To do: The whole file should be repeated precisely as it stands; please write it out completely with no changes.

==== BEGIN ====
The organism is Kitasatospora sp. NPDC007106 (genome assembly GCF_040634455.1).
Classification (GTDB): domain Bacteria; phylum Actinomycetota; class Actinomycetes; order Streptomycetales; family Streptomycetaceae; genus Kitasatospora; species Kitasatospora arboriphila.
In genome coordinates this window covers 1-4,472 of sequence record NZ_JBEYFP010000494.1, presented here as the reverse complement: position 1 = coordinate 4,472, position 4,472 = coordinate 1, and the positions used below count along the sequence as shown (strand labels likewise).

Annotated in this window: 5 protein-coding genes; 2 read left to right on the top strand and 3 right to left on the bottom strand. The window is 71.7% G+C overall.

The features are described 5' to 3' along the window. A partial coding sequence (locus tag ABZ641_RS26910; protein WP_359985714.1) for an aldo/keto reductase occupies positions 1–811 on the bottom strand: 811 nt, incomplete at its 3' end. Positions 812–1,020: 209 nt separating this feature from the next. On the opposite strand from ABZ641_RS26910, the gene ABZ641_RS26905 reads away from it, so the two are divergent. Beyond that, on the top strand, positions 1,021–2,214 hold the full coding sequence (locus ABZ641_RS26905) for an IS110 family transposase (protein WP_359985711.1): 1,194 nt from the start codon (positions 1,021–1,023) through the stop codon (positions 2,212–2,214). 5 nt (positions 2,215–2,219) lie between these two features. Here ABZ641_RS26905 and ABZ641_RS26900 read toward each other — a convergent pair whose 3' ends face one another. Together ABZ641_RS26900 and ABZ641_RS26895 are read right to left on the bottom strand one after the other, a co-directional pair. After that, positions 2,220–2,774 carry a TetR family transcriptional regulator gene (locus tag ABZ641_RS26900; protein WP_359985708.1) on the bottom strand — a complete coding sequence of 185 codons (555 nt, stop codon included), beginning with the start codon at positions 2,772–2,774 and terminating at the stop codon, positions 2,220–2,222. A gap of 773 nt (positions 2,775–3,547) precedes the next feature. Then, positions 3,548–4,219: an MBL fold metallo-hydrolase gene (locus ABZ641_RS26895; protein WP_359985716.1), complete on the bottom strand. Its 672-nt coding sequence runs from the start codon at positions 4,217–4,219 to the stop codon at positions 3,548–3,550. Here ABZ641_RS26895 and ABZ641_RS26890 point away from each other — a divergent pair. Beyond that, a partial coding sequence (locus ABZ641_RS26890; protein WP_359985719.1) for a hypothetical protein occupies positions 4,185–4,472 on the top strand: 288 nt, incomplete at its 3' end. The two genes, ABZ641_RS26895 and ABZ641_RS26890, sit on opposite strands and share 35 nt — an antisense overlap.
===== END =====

The organism is Kitasatospora sp. NPDC007106 (genome assembly GCF_040634455.1).
Classification (GTDB): domain Bacteria; phylum Actinomycetota; class Actinomycetes; order Streptomycetales; family Streptomycetaceae; genus Kitasatospora; species Kitasatospora arboriphila.
In genome coordinates this window covers 1-4,472 of sequence record NZ_JBEYFP010000494.1, presented here as the reverse complement: position 1 = coordinate 4,472, position 4,472 = coordinate 1, and the positions used below count along the sequence as shown (strand labels likewise).

Annotated in this window: 5 protein-coding genes; 2 read left to right on the top strand and 3 right to left on the bottom strand. The window is 71.7% G+C overall.

The features are described 5' to 3' along the window. A partial coding sequence (locus tag ABZ641_RS26910; protein WP_359985714.1) for an aldo/keto reductase occupies positions 1–811 on the bottom strand: 811 nt, incomplete at its 3' end. Positions 812–1,020: 209 nt separating this feature from the next. On the opposite strand from ABZ641_RS26910, the gene ABZ641_RS26905 reads away from it, so the two are divergent. Beyond that, on the top strand, positions 1,021–2,214 hold the full coding sequence (locus ABZ641_RS26905) for an IS110 family transposase (protein WP_359985711.1): 1,194 nt from the start codon (positions 1,021–1,023) through the stop codon (positions 2,212–2,214). 5 nt (positions 2,215–2,219) lie between these two features. Here ABZ641_RS26905 and ABZ641_RS26900 read toward each other — a convergent pair whose 3' ends face one another. Together ABZ641_RS26900 and ABZ641_RS26895 are read right to left on the bottom strand one after the other, a co-directional pair. After that, positions 2,220–2,774 carry a TetR family transcriptional regulator gene (locus tag ABZ641_RS26900; protein WP_359985708.1) on the bottom strand — a complete coding sequence of 185 codons (555 nt, stop codon included), beginning with the start codon at positions 2,772–2,774 and terminating at the stop codon, positions 2,220–2,222. A gap of 773 nt (positions 2,775–3,547) precedes the next feature. Then, positions 3,548–4,219: an MBL fold metallo-hydrolase gene (locus ABZ641_RS26895; protein WP_359985716.1), complete on the bottom strand. Its 672-nt coding sequence runs from the start codon at positions 4,217–4,219 to the stop codon at positions 3,548–3,550. Here ABZ641_RS26895 and ABZ641_RS26890 point away from each other — a divergent pair. Beyond that, a partial coding sequence (locus ABZ641_RS26890; protein WP_359985719.1) for a hypothetical protein occupies positions 4,185–4,472 on the top strand: 288 nt, incomplete at its 3' end. The two genes, ABZ641_RS26895 and ABZ641_RS26890, sit on opposite strands and share 35 nt — an antisense overlap.